Dog Breeds

Best Small Family Dogs



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Small breed dogs have become highly sought after in these days of condominium living. While the American Kennel Club still recognizes a strict adherence to height and weight for the "Toy Breed" class, cross breeding has now become the norm. You can find almost any breed categorized as "toy" or "tiny" these days.

The reasons for wanting a small breed puppy are vast; "I want a dog, but have no space", "I want a dog I can carry around and dress up", " I want a puppy that won't knock down my children". You should remember that smaller dogs sometimes have big needs. For instance, small dogs tend to have very long life spans, fifteen to twenty years is not unheard of. Should your teenager fall in love with that Yorkshire Terrier at the pet shop, remember that the pup is probably only three or four months old. Your teen has college, career, family, and friends in his or her future; where does the older dog fit in? If you buy your fifteen a puppy now, where will it be when your child is thirty-five? You may need to be prepared to take the dog back to your home at some point. Also be prepared to pay for geriatric veterinary care.

Many small breed puppies are of the "fluffy" variety! Which means you will have to invest in grooming appointments, or in grooming tools and time. There are a few small breeds with short coats, including; Chihuahua, Rat Terrier, Miniature Dachshund, and Miniature Pinscher. Others are starting to show up, again with the aid of cross breeding.

All of the short coated breeds above fit nicely into the family unit, with the Rat Terrier being the "busiest" personality (of course, all puppy personalities are different and distinct.) The Mini Dachshund is a wonderful pup for older children; due to possible back problems, small children should be monitored around them. Miniature Pinscher and Chihuahua puppies often get a bad rap. Usually owned by adults, and treated like children themselves, they are often not very social. How ever, they can be a wonderful addition when properly socialized, and guaranteed not to knock down the toddlers!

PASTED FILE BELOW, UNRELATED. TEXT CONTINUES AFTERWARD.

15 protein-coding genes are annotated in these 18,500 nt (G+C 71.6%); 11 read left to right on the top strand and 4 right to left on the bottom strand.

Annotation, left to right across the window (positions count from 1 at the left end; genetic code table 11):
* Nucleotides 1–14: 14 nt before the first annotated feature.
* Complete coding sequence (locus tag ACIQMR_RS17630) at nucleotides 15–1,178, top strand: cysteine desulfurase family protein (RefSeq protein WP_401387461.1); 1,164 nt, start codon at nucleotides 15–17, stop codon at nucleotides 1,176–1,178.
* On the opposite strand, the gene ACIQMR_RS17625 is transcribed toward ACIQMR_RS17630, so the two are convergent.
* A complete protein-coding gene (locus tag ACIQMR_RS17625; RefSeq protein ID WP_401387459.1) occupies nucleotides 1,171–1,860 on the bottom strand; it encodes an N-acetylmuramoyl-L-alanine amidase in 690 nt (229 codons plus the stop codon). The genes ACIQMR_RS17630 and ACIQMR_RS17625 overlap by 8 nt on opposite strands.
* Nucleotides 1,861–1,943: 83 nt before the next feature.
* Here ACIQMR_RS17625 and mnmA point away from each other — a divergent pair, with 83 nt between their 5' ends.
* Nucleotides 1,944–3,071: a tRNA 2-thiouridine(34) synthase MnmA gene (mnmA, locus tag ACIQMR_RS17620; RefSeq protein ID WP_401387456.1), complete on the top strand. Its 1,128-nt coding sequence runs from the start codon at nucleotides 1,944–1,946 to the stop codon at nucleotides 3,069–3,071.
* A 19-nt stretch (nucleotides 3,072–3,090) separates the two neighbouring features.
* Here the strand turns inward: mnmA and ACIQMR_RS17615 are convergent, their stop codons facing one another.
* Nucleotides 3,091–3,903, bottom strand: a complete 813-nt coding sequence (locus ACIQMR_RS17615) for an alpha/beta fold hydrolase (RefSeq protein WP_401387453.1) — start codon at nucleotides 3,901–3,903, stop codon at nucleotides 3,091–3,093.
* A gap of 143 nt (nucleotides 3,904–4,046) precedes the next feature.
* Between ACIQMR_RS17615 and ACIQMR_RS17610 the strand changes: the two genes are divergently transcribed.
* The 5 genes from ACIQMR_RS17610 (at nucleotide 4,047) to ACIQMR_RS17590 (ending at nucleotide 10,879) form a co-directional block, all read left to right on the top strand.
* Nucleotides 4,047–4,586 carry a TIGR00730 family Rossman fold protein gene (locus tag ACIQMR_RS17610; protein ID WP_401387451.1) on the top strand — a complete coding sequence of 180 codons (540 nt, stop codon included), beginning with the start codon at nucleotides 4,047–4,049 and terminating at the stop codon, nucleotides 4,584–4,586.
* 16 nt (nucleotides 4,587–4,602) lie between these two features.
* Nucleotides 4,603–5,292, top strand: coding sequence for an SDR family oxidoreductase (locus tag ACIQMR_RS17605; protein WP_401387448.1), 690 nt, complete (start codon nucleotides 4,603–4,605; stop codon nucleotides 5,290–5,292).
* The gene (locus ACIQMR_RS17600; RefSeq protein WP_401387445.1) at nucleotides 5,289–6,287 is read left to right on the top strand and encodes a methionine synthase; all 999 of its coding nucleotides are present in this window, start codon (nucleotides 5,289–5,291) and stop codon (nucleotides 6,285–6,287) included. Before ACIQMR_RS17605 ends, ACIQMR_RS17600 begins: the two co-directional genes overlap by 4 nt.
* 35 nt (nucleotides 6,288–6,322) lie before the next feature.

Most small breed puppies are going to require some professional grooming. Non-shedding breeds have become the most popular, allowing many people with allergies to now own dogs. The poodle is the "original" non-shedding breed, though there are many other purebred dogs that do not shed. Poodles are a wonderful dog that grow to literally every size, so be careful when picking a very young pup. If you want a "toy", wait until the puppies are at least 12 weeks old (this should be a minimum wait on pups in general). Keep in mind that there are grooming requirements for this poodles, it can become a health issue if not kept up. Professional grooming every 9 to 12 weeks is highly recommended.

The Bichon Frise, referred to as simply the Bichon, is another non-shedding small breed puppy; again professional grooming will be highly recommended. This is an adorable pure white puff ball with a personality to match. Hardier than the poodle and more stout through the body and legs, Bichons are full of bounce!

Two small breed puppies that have become quite popular recently are the Shih Tsu and the Lhasa Apso. Very similar in stature and nature, they have been popular in creating cross-breeds such as; Teddy Bear (Shih Tsu x Bichon), Shih-Poo (Shih Tsu x Poodle), Lhasa-Poo (Lhasa Apso x Poodle), LhasaTese (Lhasa Apso x Maltese). Cross-breeding is done in the hope of reducing shedding in other breeds. All of these pups generally stay under 15 pounds. Grooming will again be an issue, but "puppy cuts" are the norm for a lower price.

Longer haired small breeds dogs include; Pomeranian, Maltese, Pekingese, Yorkshire Terrier, and Silky Terrier. Many owners prefer to groom these breeds with a puppy cut as well, otherwise daily grooming is required.

 

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